Discussion Paper to Stir Debate on Defining Citizenship
Thursday, 20th August 2015 at 10:36 am
The Scanlon Foundation has released a discussion paper exploring the changing concept of citizenship and its role in maintaining and fostering social cohesion in Australia.
As part of its annual national Mapping Social Cohesion research, the Scanlon Foundation said its new Citizenship Discussion Paper explores how Australia’s economic, political and personal relationships are rapidly shifting.
It said the key issues impacting these changes include globalisation and the evolving understanding of what it means to be a “good citizen”.
CEO of the Scanlon Foundation, Anthea Hancocks, said she hoped the paper would be a catalyst for public discussion about the importance of citizenship, and its link to factors affecting social cohesion, including belonging, worth, social justice, participation, and acceptance and rejection.
“Research suggests that being a formal citizen has a positive effect on an individual’s sense of identity in Australia,” Hancocks said.
“But citizenship is more than a formal legal status, and this discussion paper reflects on the notion of citizenship in the genuine, rather than the technical sense – including one’s duties, obligations and functions as a member of society.
“We hope that this discussion paper provides a basis for further thought and debate that may help to shape productive initiatives that contribute to maintaining and protecting social cohesion in Australia.”
The paper also explores how relationships – economic, social, political and personal – are being transformed through the ubiquitous nature of social media and online connectivity, and questions the influence of multiple citizenships on the rise of the global citizen.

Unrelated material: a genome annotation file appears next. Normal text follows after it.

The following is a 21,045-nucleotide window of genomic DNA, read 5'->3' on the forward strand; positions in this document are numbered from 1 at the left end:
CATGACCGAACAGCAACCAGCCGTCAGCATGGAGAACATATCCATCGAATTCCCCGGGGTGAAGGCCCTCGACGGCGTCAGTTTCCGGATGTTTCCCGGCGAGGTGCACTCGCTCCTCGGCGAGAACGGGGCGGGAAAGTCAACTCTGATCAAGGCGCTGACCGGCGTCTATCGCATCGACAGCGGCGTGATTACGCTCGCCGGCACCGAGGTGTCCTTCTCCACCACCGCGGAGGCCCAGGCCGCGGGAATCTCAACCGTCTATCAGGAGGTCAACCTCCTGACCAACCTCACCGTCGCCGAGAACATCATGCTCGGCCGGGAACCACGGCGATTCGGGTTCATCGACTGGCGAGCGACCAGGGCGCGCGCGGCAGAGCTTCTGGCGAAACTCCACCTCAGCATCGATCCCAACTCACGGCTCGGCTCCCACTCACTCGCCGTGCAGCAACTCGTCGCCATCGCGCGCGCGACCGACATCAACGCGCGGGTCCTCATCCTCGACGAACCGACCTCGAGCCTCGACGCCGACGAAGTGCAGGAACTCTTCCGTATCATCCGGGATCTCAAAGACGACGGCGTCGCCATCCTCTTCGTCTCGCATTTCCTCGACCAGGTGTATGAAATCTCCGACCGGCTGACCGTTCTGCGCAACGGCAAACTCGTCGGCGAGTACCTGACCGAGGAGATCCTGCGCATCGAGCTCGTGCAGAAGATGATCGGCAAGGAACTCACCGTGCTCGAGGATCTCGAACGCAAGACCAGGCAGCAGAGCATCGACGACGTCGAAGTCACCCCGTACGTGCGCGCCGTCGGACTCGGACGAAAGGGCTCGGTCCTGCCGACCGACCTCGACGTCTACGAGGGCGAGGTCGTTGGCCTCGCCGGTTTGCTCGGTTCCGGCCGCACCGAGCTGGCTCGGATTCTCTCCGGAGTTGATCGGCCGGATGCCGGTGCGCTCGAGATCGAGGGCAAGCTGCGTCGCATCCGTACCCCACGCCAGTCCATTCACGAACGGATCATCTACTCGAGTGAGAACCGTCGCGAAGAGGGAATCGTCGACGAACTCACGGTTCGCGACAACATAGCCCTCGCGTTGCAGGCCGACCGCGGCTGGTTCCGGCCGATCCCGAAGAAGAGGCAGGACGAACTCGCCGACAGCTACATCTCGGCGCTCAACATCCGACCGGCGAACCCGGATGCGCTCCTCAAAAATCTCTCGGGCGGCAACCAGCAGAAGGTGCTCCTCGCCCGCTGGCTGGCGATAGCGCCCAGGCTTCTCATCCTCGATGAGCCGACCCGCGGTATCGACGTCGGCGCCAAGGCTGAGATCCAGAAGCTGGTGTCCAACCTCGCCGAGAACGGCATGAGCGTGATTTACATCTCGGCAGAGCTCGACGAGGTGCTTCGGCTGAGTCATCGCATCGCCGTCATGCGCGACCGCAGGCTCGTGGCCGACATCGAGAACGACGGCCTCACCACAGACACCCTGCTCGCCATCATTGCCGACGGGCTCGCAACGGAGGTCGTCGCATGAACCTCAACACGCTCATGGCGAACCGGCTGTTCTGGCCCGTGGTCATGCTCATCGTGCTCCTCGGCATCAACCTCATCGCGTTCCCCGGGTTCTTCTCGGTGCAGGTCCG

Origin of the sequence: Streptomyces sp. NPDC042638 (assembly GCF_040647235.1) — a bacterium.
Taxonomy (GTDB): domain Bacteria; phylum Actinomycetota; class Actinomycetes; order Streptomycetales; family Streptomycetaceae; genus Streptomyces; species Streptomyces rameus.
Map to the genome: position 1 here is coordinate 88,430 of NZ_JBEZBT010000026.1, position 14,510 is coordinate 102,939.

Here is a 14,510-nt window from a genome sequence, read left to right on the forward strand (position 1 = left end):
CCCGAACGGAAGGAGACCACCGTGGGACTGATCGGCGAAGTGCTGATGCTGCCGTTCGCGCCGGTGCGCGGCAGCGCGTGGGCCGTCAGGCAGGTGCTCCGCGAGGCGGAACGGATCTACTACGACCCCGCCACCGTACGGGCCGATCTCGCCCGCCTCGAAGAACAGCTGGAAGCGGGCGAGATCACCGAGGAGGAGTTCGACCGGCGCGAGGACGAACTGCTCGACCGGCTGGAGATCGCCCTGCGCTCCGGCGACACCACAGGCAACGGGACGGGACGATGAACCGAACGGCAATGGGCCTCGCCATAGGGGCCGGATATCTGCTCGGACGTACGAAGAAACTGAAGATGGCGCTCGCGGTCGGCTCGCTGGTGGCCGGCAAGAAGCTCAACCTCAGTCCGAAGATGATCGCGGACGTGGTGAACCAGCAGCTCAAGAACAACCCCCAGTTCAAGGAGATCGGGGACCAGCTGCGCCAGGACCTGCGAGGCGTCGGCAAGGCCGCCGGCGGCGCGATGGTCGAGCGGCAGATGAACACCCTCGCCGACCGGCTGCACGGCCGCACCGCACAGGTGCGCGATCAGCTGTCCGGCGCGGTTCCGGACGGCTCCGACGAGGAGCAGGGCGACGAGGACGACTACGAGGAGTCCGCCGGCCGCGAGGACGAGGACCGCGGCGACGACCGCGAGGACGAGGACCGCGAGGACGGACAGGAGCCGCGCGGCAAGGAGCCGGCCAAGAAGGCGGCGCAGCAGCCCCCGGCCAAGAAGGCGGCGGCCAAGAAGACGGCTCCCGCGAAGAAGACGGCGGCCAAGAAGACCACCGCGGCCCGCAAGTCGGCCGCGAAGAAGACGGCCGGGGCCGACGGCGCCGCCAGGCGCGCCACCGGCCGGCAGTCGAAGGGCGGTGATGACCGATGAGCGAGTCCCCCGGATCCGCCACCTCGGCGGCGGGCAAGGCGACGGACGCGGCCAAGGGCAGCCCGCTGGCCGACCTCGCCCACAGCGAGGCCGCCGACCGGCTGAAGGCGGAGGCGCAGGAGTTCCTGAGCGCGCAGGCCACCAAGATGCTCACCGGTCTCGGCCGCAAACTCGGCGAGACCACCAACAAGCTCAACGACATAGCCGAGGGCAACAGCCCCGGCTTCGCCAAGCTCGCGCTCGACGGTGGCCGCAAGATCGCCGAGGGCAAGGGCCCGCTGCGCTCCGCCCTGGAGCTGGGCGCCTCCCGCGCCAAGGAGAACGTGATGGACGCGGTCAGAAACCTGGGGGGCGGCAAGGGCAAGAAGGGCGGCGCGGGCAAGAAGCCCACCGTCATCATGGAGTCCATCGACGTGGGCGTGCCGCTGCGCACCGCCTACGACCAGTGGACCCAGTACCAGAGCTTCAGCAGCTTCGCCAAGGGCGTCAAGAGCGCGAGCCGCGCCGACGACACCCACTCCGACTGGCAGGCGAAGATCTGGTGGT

“Citizenship, as practised in all its forms within Australia, should be about inclusion. But as our society evolves along with geopolitical and economic changes, technological advances and the human responses to those developments, the ways in which Australia and Australians promote, perceive and exercise citizenship will demand, and deserve, constant, candid re-evaluation,” Hancocks said.
Executive Director of The Australian Multicultural Foundation, Dr Hass Dellal AO, said understanding the factors that underpin social cohesion – including the important role of citizenship – is crucial to maintaining a functional society and positive future outlook.
“Being a loyal Australian and a global citizen are not mutually exclusive concepts, and in fact, developing deeper ties to the rest of the world may actually go a long way in ensuring our nation’s future security and prosperity,” Dr Dellal said.
“With a growing population, and the increased threat of those wanting to divide us, understanding the changing role of citizenship and the rights and responsibilities that come with it is more important than ever,” he said.
Download the discussion paper HERE